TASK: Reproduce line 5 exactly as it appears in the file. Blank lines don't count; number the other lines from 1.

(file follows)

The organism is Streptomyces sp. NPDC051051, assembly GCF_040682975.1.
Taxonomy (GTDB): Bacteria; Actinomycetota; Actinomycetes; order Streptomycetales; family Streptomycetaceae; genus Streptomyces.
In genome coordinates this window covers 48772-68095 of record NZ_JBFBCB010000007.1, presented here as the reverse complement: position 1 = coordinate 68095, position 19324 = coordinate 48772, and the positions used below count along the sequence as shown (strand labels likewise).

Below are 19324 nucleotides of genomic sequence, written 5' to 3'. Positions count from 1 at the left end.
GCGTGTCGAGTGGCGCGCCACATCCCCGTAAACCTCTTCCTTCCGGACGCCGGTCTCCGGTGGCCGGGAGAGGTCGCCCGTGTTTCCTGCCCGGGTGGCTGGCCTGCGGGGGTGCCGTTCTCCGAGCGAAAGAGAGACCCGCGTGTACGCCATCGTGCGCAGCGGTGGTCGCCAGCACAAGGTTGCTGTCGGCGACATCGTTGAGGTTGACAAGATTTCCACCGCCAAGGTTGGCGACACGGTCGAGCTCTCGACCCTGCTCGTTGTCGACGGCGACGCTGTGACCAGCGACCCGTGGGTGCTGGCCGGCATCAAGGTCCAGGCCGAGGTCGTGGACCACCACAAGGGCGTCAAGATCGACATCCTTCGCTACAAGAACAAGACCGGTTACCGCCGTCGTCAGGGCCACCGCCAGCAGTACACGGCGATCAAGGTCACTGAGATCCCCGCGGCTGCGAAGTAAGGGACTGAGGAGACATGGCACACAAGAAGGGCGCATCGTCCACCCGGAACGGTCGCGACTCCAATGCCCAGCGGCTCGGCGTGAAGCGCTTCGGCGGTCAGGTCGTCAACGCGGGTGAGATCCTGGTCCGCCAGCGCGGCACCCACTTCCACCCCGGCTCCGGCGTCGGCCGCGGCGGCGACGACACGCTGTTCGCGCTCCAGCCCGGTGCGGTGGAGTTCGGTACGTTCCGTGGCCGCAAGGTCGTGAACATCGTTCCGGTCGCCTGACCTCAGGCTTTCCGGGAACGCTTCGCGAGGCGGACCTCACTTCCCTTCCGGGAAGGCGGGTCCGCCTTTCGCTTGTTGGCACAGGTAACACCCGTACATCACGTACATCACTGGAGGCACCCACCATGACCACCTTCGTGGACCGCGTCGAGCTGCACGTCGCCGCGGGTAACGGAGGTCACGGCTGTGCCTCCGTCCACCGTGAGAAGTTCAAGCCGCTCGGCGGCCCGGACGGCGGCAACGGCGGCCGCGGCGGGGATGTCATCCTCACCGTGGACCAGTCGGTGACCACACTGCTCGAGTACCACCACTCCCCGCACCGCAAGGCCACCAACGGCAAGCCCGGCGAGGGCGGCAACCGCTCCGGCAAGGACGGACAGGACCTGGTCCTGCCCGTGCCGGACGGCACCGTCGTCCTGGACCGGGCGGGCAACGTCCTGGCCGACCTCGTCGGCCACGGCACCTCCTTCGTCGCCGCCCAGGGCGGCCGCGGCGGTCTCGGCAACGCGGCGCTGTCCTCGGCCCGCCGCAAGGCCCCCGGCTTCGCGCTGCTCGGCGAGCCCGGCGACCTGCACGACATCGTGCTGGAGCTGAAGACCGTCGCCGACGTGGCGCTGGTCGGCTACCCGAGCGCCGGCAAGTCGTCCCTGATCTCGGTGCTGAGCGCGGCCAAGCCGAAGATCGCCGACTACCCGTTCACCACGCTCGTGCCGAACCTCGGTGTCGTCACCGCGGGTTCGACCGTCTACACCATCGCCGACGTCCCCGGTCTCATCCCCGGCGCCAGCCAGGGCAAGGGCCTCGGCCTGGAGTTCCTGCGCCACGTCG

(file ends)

GCGTGTCGAGTGGCGCGCCACATCCCCGTAAACCTCTTCCTTCCGGACGCCGGTCTCCGGTGGCCGGGAGAGGTCGCCCGTGTTTCCTGCCCGGGTGGCTGGCCTGCGGGGGTGCCGTTCTCCGAGCGAAAGAGAGACCCGCGTGTACGCCATCGTGCGCAGCGGTGGTCGCCAGCACAAGGTTGCTGTCGGCGACATCGTTGAGGTTGACAAGATTTCCACCGCCAAGGTTGGCGACACGGTCGAGCTCTCGACCCTGCTCGTTGTCGACGGCGACGCTGTGACCAGCGACCCGTGGGTGCTGGCCGGCATCAAGGTCCAGGCCGAGGTCGTGGACCACCACAAGGGCGTCAAGATCGACATCCTTCGCTACAAGAACAAGACCGGTTACCGCCGTCGTCAGGGCCACCGCCAGCAGTACACGGCGATCAAGGTCACTGAGATCCCCGCGGCTGCGAAGTAAGGGACTGAGGAGACATGGCACACAAGAAGGGCGCATCGTCCACCCGGAACGGTCGCGACTCCAATGCCCAGCGGCTCGGCGTGAAGCGCTTCGGCGGTCAGGTCGTCAACGCGGGTGAGATCCTGGTCCGCCAGCGCGGCACCCACTTCCACCCCGGCTCCGGCGTCGGCCGCGGCGGCGACGACACGCTGTTCGCGCTCCAGCCCGGTGCGGTGGAGTTCGGTACGTTCCGTGGCCGCAAGGTCGTGAACATCGTTCCGGTCGCCTGACCTCAGGCTTTCCGGGAACGCTTCGCGAGGCGGACCTCACTTCCCTTCCGGGAAGGCGGGTCCGCCTTTCGCTTGTTGGCACAGGTAACACCCGTACATCACGTACATCACTGGAGGCACCCACCATGACCACCTTCGTGGACCGCGTCGAGCTGCACGTCGCCGCGGGTAACGGAGGTCACGGCTGTGCCTCCGTCCACCGTGAGAAGTTCAAGCCGCTCGGCGGCCCGGACGGCGGCAACGGCGGCCGCGGCGGGGATGTCATCCTCACCGTGGACCAGTCGGTGACCACACTGCTCGAGTACCACCACTCCCCGCACCGCAAGGCCACCAACGGCAAGCCCGGCGAGGGCGGCAACCGCTCCGGCAAGGACGGACAGGACCTGGTCCTGCCCGTGCCGGACGGCACCGTCGTCCTGGACCGGGCGGGCAACGTCCTGGCCGACCTCGTCGGCCACGGCACCTCCTTCGTCGCCGCCCAGGGCGGCCGCGGCGGTCTCGGCAACGCGGCGCTGTCCTCGGCCCGCCGCAAGGCCCCCGGCTTCGCGCTGCTCGGCGAGCCCGGCGACCTGCACGACATCGTGCTGGAGCTGAAGACCGTCGCCGACGTGGCGCTGGTCGGCTACCCGAGCGCCGGCAAGTCGTCCCTGATCTCGGTGCTGAGCGCGGCCAAGCCGAAGATCGCCGACTACCCGTTCACCACGCTCGTGCCGAACCTCGGTGTCGTCACCGCGGGTTCGACCGTCTACACCATCGCCGACGTCCCCGGTCTCATCCCCGGCGCCAGCCAGGGCAAGGGCCTCGGCCTGGAGTTCCTGCGCCACGTCG